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Being a Saint: Customs

In our latest look at the unique culture enjoyed here on St Helena we examine some of the customs intrinsically linked with “Saint-ness”.

Waving and greeting

Don’t be surprised if you are greeted by a complete stranger when making your way down Main Street in Jamestown – you have not been mistaken for someone else, it’s just one of our customs. St Helena is well known for its friendliness and for extending a warm welcome to all, including newly-arrived visitors. At the very least it is expected that you greet everyone you pass, if not engaging in a short (or longer!) conversation before repeating the process with the next passer-by. When driving it is customary to wave at every vehicle you pass, and this is often extended to pedestrians along the roadside.


Music and dancing

Our taste in music is as varied as our ancestry. Country and folk music is popular with the older generation.  This might be attributed to the outflow of Saints to Ascension Island in the 1940’s, to work on the construction of the Wideawake Airfield.  There they met Americans who were often from the southern United States and were, by and large, fans of country music.  To these young Saints this music was new and very different from the more conventional music from home.  They adopted it as their own and when they returned to St Helena, brought it back with them.

Younger Saints are more influenced by hip hop and R&B, while the dance and club genres are growing in popularity, as is new age and contemporary music.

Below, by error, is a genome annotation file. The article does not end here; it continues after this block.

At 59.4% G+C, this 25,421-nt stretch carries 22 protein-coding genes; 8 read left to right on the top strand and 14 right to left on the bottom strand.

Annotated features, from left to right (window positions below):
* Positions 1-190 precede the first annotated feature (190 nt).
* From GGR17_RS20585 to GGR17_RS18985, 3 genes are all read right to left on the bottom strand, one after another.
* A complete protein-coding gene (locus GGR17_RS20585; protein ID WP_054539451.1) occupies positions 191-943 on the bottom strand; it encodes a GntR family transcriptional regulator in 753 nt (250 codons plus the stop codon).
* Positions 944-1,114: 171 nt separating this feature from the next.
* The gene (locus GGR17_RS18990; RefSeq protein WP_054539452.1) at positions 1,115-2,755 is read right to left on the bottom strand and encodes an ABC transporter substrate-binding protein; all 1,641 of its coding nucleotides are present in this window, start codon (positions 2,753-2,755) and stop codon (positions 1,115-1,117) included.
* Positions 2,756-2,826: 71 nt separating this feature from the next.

Saints enjoy dancing to country or folk music and some of the favourite dances include the Boston, Heel & Toe Polka, Palais Glide, Valetta, Lambeth Walk, the Hokey Pokey and also a bit of barn dancing and waltzing . Dancing usually takes place at weddings and birthday parties as well as at regular community dances.



Start chatting to Saints and you will soon realise that many locals are much better known by their nicknames than by their surnames. Each nickname comes with a unique bit of history and in some cases, for example with “Bite-the-Dog” and “Patch Eye”, it is not difficult to imagine the story behind the names.  But certain others may be a bit more obscure.

A few Saints have kindly given us permission to mention the stories behind their nicknames here:

Terry Richards, nicknamed Crasher

As a young boy, when attending a church youth group, Terry had to wait outside until the minister let him in. He could wait no longer and barged in, at which the minister said: “I won’t have any gate crashing here.” The name has stuck ever since.

Raymond Young, nicknamed Buffalo

When taking part in sports at school, Raymond used to run with his head down and his friends thought that he resembled a buffalo.

Jason Lawrence, nicknamed Coolie

Jason’s father used to drive a van on Ascension Island and thought he looked cool doing so. From this an American started calling him ‘’coolie’’.

Nigel Joshua, nicknamed Notchy

He inherited this name from his father who received a very bad hair cut from a friend, full of “notches”.

1 Response

  • Reg Masoni


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